Football is also a business and, as such, it is infected by the chronic curse of business in modern Britain: short-termism dictated by the share price and the demands of City finance. The need for quick results makes the long-term investment and long-term planning that you find in German industry and business very difficult here. Only companies that resist the lure of City financial involvement can plan intelligently for the future.
One football journalist, explaining why Moyes had to go, wrote yesterday: “The effect that Moyes was straining for was authority, calm, long-term wisdom. The ability to think in terms of years, rather than weeks, was one of his strongest qualifications for the job. But the whirlwind was soon upon him.” Quite so: these words sum up, pretty accurately, the mindset of Britain today. There is a demand for jam today and never mind about tomorrow. The same attitude is evident in politics. Opinion polls that suggest that a fair number of Scots will vote for independence if the Tories look likely to win the next general election offer a perfect example of this short-term thinking; voting for a long-term irreversible change because the result of a general election may see a party you dislike in office for another five years is to have the shortest of short horizons.
It is, of course, natural for people to aspire to be the best – or at least better than we are. In this respect the optimism of football fans is commendable. “A man’s reach should exceed his grasp, Or what’s a heaven for?” wrote Browning. But there is a downside to this: a tendency to regard as a failure anyone who doesn’t reach the top, or who finds life there uncomfortable.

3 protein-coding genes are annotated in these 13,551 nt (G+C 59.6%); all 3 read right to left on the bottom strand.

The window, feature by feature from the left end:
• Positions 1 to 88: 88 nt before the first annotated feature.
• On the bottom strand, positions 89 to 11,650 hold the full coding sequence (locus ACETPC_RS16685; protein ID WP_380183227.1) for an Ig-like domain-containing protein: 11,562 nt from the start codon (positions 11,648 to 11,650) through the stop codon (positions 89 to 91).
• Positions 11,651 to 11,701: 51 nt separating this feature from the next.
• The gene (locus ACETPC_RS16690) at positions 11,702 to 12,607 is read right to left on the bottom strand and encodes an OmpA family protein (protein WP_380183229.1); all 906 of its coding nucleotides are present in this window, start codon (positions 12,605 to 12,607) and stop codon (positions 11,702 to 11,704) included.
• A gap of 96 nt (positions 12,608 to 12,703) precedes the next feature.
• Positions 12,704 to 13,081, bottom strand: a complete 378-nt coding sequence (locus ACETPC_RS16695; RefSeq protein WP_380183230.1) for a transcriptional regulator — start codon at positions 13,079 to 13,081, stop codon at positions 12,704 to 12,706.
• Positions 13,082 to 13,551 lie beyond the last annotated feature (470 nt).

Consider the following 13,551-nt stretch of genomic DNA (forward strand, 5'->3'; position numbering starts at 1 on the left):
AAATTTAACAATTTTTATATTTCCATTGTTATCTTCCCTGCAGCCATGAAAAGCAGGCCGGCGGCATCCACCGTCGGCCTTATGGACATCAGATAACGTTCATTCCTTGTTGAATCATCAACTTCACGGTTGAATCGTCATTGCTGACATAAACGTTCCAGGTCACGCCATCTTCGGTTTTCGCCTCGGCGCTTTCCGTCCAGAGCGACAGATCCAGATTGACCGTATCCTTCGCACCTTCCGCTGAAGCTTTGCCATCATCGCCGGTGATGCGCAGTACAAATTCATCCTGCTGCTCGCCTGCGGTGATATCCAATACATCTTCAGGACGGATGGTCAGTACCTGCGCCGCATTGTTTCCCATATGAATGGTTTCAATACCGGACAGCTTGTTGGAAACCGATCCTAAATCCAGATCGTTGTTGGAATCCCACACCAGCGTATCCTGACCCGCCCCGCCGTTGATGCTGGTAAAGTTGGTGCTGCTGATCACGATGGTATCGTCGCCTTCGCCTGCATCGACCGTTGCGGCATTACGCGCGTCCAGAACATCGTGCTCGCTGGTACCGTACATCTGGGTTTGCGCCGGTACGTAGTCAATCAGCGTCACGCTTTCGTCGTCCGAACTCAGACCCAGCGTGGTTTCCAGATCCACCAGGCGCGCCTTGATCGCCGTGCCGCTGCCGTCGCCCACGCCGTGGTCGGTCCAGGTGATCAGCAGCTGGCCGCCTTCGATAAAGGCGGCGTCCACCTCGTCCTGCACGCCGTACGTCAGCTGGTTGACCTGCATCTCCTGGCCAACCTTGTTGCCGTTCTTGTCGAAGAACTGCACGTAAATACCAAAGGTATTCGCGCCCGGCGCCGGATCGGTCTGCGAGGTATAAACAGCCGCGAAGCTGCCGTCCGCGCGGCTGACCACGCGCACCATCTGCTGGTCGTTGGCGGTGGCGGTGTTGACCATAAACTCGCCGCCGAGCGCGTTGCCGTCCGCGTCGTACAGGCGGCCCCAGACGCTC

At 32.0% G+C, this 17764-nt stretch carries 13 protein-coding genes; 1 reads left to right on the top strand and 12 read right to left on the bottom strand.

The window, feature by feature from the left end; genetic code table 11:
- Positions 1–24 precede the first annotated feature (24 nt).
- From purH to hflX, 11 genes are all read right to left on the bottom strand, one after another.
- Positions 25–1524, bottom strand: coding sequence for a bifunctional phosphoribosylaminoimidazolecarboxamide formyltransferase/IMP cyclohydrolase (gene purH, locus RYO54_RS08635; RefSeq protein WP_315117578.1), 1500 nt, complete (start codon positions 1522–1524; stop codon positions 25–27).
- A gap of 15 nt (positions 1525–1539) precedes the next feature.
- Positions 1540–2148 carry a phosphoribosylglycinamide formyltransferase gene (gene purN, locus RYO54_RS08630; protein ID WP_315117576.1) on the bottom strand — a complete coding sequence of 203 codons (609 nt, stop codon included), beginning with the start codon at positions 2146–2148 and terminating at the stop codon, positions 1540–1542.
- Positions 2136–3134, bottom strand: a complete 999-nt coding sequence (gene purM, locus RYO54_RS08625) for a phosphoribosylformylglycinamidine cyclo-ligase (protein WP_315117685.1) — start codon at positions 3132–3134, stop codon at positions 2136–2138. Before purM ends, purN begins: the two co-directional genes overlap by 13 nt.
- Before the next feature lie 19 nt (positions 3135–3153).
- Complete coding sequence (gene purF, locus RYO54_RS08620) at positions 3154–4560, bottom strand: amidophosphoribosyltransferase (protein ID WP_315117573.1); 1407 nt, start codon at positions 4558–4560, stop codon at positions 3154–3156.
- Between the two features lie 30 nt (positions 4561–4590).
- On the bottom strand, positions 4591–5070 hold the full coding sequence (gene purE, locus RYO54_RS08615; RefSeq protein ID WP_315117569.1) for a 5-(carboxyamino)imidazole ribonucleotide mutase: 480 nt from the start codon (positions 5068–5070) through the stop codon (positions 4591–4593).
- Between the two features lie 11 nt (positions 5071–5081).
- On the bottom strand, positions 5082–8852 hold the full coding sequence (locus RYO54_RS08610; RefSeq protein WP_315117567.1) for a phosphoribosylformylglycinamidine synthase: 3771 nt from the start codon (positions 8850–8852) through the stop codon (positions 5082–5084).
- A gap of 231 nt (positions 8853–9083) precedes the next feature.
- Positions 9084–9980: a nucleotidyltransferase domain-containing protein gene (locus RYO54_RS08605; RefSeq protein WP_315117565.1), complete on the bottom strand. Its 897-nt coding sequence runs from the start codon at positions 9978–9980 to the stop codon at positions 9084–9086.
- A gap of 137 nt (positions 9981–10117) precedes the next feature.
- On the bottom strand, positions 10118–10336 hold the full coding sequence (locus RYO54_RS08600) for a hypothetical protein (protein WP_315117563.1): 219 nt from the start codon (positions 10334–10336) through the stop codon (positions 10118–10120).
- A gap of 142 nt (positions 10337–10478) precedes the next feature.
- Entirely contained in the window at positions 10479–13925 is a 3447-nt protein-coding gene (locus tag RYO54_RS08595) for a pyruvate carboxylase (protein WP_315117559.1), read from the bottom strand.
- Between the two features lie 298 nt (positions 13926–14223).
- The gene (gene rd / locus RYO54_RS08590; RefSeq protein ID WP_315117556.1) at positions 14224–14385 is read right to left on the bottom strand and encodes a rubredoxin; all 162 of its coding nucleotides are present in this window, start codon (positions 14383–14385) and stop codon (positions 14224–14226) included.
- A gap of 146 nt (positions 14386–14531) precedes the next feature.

David Moyes was a successful manager at Everton, on limited resources, partly because the board stood by him and he was allowed time to mould a team. He has been adjudged a failure at Old Trafford where he was given what was really no time at all. Success and failure are usually comparative, rarely absolute.
Andy Murray has won two of the four Slam titles – at Wimbledon and Flushing Meadow. He is at present suffering a dip in form. It may last. Who knows? If it does, there will be plenty of people quick to say he achieved less than he should have done, forgetting that a tennis match can have only one winner and that there can be only one champion in a tournament. Our judgments often lack a sense of reality.
Enoch Powell said that all political lives – “unless happily cut off in mid-career” – end in failure. His own certainly did. The judgment applies beyond politics, though undoubtedly true there. Think of Margaret Thatcher, Tony Blair and Gordon Brown; even Moses failed to be allowed to lead the Children of Israel across Jordan and into the Promised Land. We would do well to remember this: most goals are never attained, which is no reason not to set them. Failure is not necessarily disgraceful. How could it be when it is our common lot? The thing, as David Moyes surely knows, is to keep going. Or, as Samuel Beckett said: “ Fail, fail again, fail better”.